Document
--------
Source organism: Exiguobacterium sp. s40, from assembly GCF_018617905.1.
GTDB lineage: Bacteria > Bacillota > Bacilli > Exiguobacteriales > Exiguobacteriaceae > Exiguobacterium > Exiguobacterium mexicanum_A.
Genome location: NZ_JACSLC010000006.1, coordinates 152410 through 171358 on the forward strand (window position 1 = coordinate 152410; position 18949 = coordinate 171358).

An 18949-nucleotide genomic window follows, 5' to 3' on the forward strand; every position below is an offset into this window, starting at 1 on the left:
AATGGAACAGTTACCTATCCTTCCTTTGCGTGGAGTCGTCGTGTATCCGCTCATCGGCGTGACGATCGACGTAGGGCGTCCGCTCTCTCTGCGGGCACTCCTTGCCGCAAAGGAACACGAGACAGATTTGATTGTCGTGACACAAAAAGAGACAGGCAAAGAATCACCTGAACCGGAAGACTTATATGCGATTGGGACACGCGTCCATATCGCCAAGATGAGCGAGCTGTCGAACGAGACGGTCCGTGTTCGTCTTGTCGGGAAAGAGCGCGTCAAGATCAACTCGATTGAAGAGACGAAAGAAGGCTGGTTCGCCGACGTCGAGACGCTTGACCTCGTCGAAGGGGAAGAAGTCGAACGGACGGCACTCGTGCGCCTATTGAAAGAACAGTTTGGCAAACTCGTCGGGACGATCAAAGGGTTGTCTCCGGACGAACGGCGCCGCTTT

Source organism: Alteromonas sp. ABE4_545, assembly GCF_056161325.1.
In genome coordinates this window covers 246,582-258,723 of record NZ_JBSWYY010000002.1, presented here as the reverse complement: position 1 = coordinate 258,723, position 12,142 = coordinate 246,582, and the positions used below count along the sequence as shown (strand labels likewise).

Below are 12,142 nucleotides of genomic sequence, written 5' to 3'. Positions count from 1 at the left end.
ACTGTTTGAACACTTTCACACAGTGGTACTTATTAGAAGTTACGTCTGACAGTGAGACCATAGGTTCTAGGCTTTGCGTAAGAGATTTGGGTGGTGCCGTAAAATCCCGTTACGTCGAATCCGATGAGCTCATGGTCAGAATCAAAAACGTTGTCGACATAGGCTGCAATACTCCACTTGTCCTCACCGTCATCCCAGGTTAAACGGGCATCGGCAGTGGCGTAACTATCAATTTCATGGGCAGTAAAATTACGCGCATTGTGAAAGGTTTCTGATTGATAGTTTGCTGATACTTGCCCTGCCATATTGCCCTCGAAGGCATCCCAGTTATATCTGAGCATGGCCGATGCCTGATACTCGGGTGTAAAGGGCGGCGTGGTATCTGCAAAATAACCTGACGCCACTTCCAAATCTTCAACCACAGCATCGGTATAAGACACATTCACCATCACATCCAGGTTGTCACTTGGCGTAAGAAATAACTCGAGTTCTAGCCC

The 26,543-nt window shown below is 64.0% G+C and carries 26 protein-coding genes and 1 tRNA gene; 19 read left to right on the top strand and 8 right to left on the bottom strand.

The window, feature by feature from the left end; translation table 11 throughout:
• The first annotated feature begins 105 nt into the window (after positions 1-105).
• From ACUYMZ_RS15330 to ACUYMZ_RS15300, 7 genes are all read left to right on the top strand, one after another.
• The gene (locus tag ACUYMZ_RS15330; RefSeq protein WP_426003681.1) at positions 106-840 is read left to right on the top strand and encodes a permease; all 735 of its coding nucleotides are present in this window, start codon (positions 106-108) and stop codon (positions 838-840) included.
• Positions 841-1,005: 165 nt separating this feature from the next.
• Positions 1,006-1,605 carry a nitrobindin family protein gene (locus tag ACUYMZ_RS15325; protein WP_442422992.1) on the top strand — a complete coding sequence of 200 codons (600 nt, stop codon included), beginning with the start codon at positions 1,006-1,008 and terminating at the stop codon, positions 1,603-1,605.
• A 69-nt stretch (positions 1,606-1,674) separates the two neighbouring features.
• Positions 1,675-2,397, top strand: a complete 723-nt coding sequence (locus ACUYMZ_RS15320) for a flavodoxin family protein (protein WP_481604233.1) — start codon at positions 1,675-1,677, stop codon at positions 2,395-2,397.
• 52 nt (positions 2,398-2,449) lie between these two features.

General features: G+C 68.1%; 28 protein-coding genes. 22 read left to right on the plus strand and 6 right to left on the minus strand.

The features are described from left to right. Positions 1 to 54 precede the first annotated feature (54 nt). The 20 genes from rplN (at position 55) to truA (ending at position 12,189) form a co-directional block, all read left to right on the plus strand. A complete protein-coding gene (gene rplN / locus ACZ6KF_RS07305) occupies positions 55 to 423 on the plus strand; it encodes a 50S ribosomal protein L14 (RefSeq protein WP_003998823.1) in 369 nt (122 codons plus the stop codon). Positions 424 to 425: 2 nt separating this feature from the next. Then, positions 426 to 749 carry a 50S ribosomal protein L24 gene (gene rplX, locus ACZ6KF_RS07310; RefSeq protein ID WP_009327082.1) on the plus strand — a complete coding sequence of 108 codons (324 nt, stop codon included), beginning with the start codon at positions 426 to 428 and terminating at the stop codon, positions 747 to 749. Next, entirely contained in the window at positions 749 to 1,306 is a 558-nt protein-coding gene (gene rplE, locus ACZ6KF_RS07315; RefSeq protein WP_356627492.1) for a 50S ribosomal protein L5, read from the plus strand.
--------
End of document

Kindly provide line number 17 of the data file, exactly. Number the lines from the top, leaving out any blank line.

• A 69-nt stretch (positions 1,606-1,674) separates the two neighbouring features.